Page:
The FBI stated that FaceApp and other mobile applications developed in Russia present a “potential counterintelligence threat.”
The observations were made in a letter to US Senator Chuck Schumer after he asked for an investigation into the app.
Previously this year, the face-editing tool went viral but triggered privacy concerns.
The FBI comments turn up amid rising US concerns that products created by foreign tech firms could pose security threats.
In a letter referred to Mr Schumer, the agency said, “it deems any mobile application or similar product made in Russia, such as FaceApp, to be a possible counterintelligence threat.”
The FBI also added it would act if it found any proof of foreign political snooping through the application, which changes users’ photos to make them look younger or older.
FaceApp did not instantly respond to invitations for comment.
The app was made by Wireless Lab, a company established in St Petersburg. The company earlier said it does not permanently store pictures, and does not collect heaps of data – only uploading particular photos chosen by users for editing.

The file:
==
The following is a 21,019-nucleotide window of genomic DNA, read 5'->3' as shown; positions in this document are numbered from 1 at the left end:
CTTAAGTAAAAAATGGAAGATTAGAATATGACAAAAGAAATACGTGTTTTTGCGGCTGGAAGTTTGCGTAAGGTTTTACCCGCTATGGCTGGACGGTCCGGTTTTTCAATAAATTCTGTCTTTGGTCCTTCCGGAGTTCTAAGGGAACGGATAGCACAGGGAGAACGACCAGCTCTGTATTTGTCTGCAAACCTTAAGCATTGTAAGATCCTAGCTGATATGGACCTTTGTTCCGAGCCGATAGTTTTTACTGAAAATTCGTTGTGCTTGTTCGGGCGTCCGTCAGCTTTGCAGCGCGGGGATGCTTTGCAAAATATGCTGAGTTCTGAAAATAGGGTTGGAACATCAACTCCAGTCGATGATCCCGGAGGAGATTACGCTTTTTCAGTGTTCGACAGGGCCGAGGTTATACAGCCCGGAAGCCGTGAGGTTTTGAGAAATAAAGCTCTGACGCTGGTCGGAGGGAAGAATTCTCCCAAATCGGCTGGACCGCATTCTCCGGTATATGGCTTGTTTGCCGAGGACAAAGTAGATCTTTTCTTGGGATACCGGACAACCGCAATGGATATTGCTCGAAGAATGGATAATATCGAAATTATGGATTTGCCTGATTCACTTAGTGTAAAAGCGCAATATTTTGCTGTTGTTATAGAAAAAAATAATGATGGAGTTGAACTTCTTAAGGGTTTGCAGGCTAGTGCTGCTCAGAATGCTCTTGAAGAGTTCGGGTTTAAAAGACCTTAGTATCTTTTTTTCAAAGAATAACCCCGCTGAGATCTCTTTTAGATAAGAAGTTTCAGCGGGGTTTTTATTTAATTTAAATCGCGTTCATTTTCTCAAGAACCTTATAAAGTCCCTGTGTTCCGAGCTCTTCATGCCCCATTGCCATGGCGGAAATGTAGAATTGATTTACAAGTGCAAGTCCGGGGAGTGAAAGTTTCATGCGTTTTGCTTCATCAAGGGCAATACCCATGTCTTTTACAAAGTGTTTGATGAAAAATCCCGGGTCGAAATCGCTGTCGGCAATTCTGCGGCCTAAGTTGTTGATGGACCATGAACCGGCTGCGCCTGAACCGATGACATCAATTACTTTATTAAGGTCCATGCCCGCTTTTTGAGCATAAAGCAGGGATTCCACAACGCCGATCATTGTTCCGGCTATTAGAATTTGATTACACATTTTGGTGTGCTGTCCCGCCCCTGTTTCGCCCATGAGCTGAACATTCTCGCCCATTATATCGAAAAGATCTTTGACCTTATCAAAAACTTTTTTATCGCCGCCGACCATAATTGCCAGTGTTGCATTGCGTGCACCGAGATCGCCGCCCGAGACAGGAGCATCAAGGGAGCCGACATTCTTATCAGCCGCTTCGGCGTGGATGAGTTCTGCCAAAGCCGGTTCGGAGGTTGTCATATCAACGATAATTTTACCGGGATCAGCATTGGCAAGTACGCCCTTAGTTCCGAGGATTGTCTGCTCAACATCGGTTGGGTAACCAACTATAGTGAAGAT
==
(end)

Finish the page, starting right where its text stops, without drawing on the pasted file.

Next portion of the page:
Senate minority chief Mr Schumer called for an inquiry into FaceApp in July over fears it could pose “privacy and national security risks for millions of US citizens”.
It comes during wider inspection of foreign technology products in the US.
Lately, lawmakers have targeted TikTok, a video-sharing platform possessed by China’s ByteDance.
The application, expected to have about half a billion active users globally, has risen in popularity in current years.
That rise in popularity has caused uneasiness in Western markets due to the nature of its Chinese ownership.
US lawmakers, counting Mr. Schumer, in October, demanded that “the intelligence community carry an assessment of the national security risks posed by TikTok and other China-possessed content platforms in the US.”